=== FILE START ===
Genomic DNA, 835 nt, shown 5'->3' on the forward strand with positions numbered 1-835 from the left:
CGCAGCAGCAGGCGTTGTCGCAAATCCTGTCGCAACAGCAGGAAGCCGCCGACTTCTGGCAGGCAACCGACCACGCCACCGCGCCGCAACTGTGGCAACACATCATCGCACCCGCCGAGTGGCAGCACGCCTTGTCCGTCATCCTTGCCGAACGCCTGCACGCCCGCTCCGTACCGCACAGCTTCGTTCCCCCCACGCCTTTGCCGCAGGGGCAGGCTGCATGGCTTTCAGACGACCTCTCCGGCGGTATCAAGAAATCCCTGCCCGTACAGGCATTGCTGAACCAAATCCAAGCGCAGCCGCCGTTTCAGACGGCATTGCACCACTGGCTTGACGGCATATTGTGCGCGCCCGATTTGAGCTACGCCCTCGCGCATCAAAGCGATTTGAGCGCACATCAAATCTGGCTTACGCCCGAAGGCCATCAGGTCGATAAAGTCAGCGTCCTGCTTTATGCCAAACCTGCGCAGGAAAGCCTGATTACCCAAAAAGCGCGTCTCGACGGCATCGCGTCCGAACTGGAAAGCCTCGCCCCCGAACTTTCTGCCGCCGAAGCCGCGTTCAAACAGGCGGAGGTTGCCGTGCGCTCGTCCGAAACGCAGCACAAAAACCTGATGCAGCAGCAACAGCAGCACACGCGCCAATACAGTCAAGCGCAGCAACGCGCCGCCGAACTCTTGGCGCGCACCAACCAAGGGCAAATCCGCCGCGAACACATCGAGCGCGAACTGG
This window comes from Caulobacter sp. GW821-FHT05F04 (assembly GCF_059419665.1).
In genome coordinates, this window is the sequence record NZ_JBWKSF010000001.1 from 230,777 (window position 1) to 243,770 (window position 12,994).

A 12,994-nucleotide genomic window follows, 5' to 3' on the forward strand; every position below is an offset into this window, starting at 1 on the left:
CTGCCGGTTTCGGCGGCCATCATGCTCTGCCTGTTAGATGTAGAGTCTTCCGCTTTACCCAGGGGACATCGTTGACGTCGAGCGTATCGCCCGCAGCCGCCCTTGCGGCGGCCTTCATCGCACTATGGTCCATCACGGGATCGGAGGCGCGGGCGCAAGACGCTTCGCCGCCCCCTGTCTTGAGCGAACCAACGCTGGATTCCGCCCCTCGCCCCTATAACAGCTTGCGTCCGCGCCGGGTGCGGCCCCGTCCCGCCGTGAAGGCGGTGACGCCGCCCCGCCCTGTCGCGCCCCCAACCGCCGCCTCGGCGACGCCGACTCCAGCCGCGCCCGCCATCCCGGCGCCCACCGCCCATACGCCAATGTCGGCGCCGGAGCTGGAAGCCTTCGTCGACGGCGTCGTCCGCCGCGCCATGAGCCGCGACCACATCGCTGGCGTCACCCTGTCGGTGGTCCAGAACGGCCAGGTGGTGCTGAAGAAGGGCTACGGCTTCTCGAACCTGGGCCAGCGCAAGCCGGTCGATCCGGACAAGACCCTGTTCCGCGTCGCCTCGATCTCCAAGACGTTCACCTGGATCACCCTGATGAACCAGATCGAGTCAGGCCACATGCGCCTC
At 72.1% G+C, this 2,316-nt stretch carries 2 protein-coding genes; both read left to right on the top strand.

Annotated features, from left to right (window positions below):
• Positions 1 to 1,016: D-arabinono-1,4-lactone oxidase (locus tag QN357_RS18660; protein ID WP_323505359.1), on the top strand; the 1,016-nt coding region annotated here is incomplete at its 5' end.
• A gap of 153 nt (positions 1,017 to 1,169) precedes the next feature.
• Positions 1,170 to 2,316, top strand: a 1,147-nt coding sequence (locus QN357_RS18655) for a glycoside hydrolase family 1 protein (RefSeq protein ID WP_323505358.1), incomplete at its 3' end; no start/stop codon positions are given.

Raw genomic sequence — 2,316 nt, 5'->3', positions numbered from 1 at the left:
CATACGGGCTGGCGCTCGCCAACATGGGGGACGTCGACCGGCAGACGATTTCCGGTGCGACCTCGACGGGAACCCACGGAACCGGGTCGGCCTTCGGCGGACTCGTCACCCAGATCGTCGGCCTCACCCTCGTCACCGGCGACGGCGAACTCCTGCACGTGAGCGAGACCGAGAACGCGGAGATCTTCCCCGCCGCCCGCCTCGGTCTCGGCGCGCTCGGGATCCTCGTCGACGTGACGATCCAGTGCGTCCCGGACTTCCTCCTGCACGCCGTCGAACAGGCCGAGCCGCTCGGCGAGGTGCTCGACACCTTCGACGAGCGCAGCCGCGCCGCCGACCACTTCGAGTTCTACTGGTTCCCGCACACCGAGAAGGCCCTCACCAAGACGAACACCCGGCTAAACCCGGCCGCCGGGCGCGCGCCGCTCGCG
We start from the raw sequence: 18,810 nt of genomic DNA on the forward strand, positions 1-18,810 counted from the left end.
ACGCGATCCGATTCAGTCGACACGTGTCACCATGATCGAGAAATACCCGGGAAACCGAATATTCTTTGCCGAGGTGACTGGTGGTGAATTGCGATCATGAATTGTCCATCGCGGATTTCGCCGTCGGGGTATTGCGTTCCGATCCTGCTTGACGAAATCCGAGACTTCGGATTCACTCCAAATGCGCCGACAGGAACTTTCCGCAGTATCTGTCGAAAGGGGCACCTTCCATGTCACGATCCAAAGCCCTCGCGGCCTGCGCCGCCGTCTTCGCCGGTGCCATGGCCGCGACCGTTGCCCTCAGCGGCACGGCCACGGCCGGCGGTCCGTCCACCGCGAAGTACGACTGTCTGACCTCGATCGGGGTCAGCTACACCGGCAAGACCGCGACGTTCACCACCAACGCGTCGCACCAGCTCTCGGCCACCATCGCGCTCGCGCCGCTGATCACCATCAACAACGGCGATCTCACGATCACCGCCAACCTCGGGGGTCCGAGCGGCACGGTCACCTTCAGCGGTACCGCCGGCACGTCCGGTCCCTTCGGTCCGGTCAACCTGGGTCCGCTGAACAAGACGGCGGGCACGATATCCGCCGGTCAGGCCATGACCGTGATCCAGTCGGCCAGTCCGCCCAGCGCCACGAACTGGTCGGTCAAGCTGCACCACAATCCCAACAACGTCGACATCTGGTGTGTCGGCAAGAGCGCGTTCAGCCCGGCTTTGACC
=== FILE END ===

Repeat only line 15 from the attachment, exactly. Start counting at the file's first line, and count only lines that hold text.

ACGCGATCCGATTCAGTCGACACGTGTCACCATGATCGAGAAATACCCGGGAAACCGAATATTCTTTGCCGAGGTGACTGGTGGTGAATTGCGATCATGAATTGTCCATCGCGGATTTCGCCGTCGGGGTATTGCGTTCCGATCCTGCTTGACGAAATCCGAGACTTCGGATTCACTCCAAATGCGCCGACAGGAACTTTCCGCAGTATCTGTCGAAAGGGGCACCTTCCATGTCACGATCCAAAGCCCTCGCGGCCTGCGCCGCCGTCTTCGCCGGTGCCATGGCCGCGACCGTTGCCCTCAGCGGCACGGCCACGGCCGGCGGTCCGTCCACCGCGAAGTACGACTGTCTGACCTCGATCGGGGTCAGCTACACCGGCAAGACCGCGACGTTCACCACCAACGCGTCGCACCAGCTCTCGGCCACCATCGCGCTCGCGCCGCTGATCACCATCAACAACGGCGATCTCACGATCACCGCCAACCTCGGGGGTCCGAGCGGCACGGTCACCTTCAGCGGTACCGCCGGCACGTCCGGTCCCTTCGGTCCGGTCAACCTGGGTCCGCTGAACAAGACGGCGGGCACGATATCCGCCGGTCAGGCCATGACCGTGATCCAGTCGGCCAGTCCGCCCAGCGCCACGAACTGGTCGGTCAAGCTGCACCACAATCCCAACAACGTCGACATCTGGTGTGTCGGCAAGAGCGCGTTCAGCCCGGCTTTGACC